I see it everywhere.
UBC Confessions is filled with anonymous posts and confessions from students who are desperately looking for help regarding their mental health. UBC Reddit threads contain hundreds of comments and experiences that speak to an incredible amount of suffering. Scrolling down my computer screen, reading them, I can’t help but detect cries for help. But I can also see snippets of hope here and there, and I know that behind these stories, there are people who are meant to thrive and who are willing to grow and change.
It saddens me to know that so many of my peers are suffering in silence. It angers me when I encounter students who aren’t able to receive the help they so desperately need and deserve. It breaks my heart when I meet friends who have tried to reach out for support and have been met with unkind or negative responses.
My goal is to share my own experience accessing the mental health system, because I used to be one of them. The system may be broken and underfunded, but there are still people out there who care.
I know that a lot of people are getting increasingly frustrated when it comes to accessing mental health services and care. It’s not my responsibility to apologize on behalf of the system. But I can relate to the feelings of hopelessness and frustration that may arise when you’ve spent months building the courage to walk into Counselling Services, only to be told that they’re fully booked for the next two months. I’ve been there.
I know that our system is flawed and imperfect. I know that the wait time to access Student Health Psychiatry is long — too long. I know that counselling services in general, all over the province, have month-long waitlists and expensive fees.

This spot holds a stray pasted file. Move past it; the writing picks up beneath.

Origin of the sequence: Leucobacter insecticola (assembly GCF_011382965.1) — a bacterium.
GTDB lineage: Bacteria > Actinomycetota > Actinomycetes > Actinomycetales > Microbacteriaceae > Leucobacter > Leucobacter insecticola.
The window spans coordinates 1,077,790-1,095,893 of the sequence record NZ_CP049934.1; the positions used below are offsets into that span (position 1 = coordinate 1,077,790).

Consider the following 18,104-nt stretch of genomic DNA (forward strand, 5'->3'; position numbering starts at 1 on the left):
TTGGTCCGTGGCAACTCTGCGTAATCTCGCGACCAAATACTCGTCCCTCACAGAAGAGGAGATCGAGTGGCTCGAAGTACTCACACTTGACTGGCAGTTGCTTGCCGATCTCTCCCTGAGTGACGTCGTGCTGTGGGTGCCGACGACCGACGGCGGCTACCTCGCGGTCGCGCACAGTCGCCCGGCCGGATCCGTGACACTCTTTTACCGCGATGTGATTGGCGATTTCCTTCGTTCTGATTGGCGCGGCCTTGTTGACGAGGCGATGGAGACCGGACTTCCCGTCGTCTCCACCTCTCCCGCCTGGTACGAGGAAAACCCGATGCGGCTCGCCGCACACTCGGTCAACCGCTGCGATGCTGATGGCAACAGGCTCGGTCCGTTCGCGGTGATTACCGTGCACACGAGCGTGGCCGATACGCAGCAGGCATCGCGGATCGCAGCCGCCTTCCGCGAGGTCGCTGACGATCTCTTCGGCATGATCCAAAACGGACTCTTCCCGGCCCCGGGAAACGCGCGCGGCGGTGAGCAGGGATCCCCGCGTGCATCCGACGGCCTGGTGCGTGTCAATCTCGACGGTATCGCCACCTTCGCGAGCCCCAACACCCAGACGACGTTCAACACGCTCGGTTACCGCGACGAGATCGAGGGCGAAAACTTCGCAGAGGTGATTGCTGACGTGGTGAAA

But I also know that there are people out there who are doing the very best they can to help those of us facing mental health challenges. Over the years, I’ve met with shitty GPs, counsellors and psychiatrists. I’ve left appointments wanting to cry because I felt like no one understood me and I’ve felt discouraged when professionals didn’t seem to take me seriously.
However, I have also met with wonderful and caring professionals, who have helped me tremendously in my journey towards both mental and physical wellness. I promise you, those kinds of people exist. There are hidden gems everywhere.
So the first lesson here is not to judge the entire system based on one interaction with one professional. When you are trying to access care, you have to keep in mind that finding the right professional is like entering a relationship. If you don’t get along with the first doctor you see, don’t give up — I guarantee you that there is someone out there who is a “better fit” for your needs.
Just like dating, you have to “click” with the person and if you’re unsure about your relationship with that professional, ask yourself, “Does this person understand and respect me? Do I feel heard, safe and cared for?” If the answer is no, it might be time to search for another doctor, counsellor, etc.
There are tons of resources out there — you just have to find them.